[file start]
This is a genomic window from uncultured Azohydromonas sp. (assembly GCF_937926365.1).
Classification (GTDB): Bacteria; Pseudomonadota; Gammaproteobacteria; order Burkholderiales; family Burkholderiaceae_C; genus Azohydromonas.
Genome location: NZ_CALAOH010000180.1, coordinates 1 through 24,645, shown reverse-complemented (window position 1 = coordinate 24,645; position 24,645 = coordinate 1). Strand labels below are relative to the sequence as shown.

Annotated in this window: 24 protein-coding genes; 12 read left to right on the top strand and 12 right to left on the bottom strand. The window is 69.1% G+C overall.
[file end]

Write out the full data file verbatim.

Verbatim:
This is a genomic window from uncultured Azohydromonas sp. (assembly GCF_937926365.1).
Classification (GTDB): Bacteria; Pseudomonadota; Gammaproteobacteria; order Burkholderiales; family Burkholderiaceae_C; genus Azohydromonas.
Genome location: NZ_CALAOH010000180.1, coordinates 1 through 24,645, shown reverse-complemented (window position 1 = coordinate 24,645; position 24,645 = coordinate 1). Strand labels below are relative to the sequence as shown.

Annotated in this window: 24 protein-coding genes; 12 read left to right on the top strand and 12 right to left on the bottom strand. The window is 69.1% G+C overall.